Toward designing safer chemicals

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Science  16 Jan 2015:
Vol. 347, Issue 6219, pp. 215
DOI: 10.1126/science.aaa6736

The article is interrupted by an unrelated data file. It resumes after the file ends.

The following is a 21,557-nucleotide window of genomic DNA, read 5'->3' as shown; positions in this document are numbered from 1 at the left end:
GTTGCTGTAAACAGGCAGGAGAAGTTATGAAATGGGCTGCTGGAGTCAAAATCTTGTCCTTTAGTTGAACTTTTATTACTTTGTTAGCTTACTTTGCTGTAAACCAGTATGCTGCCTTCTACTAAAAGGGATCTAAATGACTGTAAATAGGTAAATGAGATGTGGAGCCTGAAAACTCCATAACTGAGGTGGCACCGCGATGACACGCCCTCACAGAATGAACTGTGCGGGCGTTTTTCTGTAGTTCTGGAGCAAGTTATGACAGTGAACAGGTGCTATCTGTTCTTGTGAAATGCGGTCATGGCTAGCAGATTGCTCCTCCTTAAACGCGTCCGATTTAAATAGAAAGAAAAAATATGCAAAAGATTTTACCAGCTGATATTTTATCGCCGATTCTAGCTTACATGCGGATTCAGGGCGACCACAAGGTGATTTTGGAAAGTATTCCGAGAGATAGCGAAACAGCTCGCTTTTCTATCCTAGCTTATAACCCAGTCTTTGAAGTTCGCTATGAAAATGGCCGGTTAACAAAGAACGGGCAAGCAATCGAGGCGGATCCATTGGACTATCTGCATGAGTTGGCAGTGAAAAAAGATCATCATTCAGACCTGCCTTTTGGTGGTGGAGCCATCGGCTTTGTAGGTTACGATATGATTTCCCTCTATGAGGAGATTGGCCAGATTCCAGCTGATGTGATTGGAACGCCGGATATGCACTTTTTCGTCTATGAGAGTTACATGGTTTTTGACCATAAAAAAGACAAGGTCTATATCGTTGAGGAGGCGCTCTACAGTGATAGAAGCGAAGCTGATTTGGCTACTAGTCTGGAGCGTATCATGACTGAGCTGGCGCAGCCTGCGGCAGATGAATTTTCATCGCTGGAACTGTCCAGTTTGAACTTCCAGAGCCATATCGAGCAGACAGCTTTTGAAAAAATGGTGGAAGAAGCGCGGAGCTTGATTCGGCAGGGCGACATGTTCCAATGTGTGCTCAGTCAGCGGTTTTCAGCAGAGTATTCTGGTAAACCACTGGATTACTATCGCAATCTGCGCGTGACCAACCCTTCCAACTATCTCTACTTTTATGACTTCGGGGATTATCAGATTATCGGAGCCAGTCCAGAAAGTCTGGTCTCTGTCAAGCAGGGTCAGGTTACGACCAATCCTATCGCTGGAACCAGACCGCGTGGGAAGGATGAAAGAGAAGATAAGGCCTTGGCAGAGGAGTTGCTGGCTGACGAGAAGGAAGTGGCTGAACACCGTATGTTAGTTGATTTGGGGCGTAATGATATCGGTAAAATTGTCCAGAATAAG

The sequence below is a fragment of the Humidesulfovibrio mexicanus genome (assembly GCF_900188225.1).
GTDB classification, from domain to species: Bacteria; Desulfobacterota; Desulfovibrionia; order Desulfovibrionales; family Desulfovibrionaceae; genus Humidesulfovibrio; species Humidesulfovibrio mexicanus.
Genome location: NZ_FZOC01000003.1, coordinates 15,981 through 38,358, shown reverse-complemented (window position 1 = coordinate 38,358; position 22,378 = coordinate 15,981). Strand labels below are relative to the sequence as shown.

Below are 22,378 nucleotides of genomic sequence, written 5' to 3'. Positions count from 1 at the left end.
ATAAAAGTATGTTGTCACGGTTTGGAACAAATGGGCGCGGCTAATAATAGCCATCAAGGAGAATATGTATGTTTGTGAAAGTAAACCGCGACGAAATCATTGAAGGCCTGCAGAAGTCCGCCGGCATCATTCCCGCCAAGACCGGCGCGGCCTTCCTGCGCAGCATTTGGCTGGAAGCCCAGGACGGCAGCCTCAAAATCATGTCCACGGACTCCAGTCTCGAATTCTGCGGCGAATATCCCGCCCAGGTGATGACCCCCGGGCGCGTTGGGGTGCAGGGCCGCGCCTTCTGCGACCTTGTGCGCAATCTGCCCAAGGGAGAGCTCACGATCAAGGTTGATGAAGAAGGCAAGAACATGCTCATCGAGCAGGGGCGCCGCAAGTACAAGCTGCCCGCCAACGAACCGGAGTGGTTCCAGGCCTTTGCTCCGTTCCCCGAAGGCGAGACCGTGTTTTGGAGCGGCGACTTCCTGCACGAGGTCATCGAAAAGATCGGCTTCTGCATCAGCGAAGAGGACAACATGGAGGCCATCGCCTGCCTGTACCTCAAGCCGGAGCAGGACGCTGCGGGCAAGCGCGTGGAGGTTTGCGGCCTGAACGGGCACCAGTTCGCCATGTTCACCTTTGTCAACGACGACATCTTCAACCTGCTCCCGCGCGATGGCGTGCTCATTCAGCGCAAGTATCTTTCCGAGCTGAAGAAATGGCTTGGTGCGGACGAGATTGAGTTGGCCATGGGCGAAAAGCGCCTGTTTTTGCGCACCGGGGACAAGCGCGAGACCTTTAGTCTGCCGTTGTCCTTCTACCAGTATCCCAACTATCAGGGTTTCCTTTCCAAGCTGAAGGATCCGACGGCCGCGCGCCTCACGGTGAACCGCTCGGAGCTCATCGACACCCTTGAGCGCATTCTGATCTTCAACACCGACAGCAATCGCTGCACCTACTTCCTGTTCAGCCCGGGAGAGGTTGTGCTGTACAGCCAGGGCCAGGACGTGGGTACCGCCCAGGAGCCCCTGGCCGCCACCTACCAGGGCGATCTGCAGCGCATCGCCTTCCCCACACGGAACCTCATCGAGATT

One year ago, an industrial coal-processing liquid contaminated the Elk River in West Virginia and affected the tap water of 15% of the state's population. The spill was declared a federal disaster, and ongoing investigations remain. Last month, a report assessing the water and health impacts of the Elk River spill pointed to the lack of a sound scientific approach for responding to and recovering from such incidents.* This year also marks 5 years since the Deepwater Horizon oil spill in the Gulf of Mexico, and last month brought the 30-year anniversary of the Bhopal gas tragedy that killed thousands, considered the world's worst industrial disaster. Despite our best efforts and intentions, human-made chemicals continue to be released into the environment, often with unquantified and potentially unquantifiable deleterious consequences. The questions posed to science are how to better understand the nature of synthetic substances in order to predict their potential adverse impacts on humans and the biosphere, and how do we design future substances to eliminate the need for engineered control systems.

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